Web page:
If I were honest with myself, I’d admit that I was hoping this would happen. It can be exhausting being the only one who thought this way and I often bemoan (in my own petty little head) that he “just doesn’t get it”. But I’d be lying if I didn’t take some martyr like satisfaction from thinking no one could do this job but me; that no matter what, I am mom and therefore better. And slowly now I’ve had to get used to sharing the spot light.

When we both worked, no matter what, I was still the chief parent.  We only had the one kid then, and she preferred me; I made a lot of the rules; I made a lot of the kid decisions (yes, some exaggeration, but not a lot…I’m not a wench, it just mostly works out that way when you’re the mom, right?).  And then, he became chief parent, he was in charge most of the time – and I tumbled in stature.  It was very hard for me to get used to.  Still, I lived off the fact that both kids would prefer to hang out with me rather than with dad if given the choice.  And I was sure I still had a unique skill set that the Y chromosome was incapable of duplicating.

Snf snf. I was wrong. I’ll get over it.  Statistically speaking he was bound to do something like that at some point, and it hasn’t happened again since then so there’s still hope. But there’s no going back.  Right now, and likely for a while, this is the right choice for our family, all things considered. My life is blessed and I’m more settled right now then I’ve been in a while, much in part to how wonderfully this set up is working.  It’s just that the view is different from this position and I’m not sure I’ll ever be totally ok with that…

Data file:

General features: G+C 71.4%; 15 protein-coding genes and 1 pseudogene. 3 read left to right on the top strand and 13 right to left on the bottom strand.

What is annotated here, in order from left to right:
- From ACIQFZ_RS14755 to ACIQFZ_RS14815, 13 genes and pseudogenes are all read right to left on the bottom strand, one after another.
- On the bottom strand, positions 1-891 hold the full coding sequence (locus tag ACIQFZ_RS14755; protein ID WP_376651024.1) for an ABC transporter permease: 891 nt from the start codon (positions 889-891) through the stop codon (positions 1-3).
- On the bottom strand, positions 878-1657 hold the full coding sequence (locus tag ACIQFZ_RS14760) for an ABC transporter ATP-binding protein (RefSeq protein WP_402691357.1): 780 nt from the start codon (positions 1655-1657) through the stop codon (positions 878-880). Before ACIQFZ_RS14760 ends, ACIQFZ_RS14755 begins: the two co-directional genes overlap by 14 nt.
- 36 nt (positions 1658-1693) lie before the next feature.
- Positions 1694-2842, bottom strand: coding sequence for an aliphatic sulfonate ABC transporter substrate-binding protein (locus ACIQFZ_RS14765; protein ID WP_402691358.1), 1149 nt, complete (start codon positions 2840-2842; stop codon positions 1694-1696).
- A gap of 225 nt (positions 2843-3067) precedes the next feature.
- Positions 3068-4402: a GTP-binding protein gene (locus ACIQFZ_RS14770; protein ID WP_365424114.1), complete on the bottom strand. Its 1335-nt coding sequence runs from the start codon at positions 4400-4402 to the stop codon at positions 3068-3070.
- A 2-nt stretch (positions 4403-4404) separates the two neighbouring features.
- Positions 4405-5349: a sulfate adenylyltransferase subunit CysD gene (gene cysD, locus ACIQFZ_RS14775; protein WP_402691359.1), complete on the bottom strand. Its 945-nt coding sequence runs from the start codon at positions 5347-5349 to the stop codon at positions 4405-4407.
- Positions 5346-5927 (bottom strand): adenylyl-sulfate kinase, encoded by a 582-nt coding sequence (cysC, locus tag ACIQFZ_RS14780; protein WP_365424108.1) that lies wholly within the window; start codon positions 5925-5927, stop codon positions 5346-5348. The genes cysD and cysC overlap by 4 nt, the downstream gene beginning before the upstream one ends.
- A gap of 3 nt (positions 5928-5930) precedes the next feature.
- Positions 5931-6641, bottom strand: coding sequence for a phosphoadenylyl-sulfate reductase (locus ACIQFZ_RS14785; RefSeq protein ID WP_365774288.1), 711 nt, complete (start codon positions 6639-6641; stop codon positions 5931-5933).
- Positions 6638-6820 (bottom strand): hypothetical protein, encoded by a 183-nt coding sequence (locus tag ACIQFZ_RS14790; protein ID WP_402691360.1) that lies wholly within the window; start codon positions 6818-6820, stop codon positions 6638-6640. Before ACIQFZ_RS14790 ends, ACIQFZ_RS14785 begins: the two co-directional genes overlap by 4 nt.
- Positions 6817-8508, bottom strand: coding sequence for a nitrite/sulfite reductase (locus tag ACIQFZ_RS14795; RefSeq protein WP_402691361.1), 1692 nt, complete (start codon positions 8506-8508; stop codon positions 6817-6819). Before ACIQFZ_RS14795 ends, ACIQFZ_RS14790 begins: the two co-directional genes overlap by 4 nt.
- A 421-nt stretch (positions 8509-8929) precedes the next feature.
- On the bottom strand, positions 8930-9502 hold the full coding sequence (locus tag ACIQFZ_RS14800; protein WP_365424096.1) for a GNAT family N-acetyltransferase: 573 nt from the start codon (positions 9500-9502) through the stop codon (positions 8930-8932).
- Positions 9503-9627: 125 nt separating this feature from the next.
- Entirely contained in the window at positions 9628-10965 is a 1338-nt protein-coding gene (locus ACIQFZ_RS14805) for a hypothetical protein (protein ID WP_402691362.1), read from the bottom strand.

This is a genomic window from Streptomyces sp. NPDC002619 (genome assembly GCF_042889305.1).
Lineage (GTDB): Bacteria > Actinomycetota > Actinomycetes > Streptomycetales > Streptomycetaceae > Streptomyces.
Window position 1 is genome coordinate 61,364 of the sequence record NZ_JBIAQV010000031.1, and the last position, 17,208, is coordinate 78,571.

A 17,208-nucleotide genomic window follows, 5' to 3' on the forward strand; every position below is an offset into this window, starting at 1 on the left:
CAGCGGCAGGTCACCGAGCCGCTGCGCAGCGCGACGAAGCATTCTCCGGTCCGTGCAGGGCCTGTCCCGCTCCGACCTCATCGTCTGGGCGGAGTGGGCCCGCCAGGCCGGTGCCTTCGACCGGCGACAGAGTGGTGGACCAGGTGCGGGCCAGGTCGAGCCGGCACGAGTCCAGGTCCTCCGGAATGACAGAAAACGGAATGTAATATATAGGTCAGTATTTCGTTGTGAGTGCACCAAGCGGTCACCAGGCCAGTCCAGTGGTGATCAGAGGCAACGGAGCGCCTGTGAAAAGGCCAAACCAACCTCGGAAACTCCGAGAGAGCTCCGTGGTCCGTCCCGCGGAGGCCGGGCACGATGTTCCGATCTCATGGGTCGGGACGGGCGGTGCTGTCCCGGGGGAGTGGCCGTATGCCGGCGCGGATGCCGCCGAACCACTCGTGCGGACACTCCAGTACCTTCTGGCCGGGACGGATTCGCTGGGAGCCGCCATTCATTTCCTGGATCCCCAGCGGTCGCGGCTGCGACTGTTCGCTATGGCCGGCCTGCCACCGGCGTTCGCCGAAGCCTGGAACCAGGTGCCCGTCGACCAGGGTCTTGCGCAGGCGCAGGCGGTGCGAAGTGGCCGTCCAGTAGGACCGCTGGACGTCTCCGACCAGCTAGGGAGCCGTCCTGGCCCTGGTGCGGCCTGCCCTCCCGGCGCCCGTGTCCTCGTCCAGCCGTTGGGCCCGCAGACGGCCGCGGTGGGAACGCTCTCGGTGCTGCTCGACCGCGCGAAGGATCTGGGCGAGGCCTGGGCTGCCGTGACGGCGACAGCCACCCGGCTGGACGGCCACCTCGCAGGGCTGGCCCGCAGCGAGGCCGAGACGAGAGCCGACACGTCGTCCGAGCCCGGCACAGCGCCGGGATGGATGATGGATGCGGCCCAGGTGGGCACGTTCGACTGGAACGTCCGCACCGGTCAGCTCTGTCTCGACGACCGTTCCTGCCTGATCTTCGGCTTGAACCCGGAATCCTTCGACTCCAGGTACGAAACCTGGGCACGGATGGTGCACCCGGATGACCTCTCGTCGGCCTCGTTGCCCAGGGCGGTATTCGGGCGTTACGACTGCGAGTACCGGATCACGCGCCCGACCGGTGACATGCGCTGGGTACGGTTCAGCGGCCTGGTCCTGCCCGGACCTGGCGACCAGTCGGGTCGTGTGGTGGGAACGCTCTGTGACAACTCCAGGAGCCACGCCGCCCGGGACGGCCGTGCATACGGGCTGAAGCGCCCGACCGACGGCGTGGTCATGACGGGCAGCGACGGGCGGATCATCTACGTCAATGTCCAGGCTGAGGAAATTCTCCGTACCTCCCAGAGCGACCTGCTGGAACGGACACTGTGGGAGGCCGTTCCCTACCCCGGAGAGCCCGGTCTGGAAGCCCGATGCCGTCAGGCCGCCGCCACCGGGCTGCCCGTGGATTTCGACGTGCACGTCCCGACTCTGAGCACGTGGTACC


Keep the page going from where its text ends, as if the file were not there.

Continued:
Old Women with Shovels

With a quiet strength
Old women with shovels can
Handle anything

~~~~~~~~~~~~~~~~~~~~~~~~~~~~~~~~~~~~~~~~~~~~~~~~~~~~~~~~~~~~~

This post is dedicated to all the old women with shovels I know.  I hope to be one of you someday. 

Did you see the article about the 85-year-old woman from Alaska whose husband was being trampled by a moose? She grabbed a shovel and used it to beat the moose until it took off. It was 30 below; they had been out walking their dogs.

I love this woman.  In fact, I know several old women with shovels who are amazing role models for me.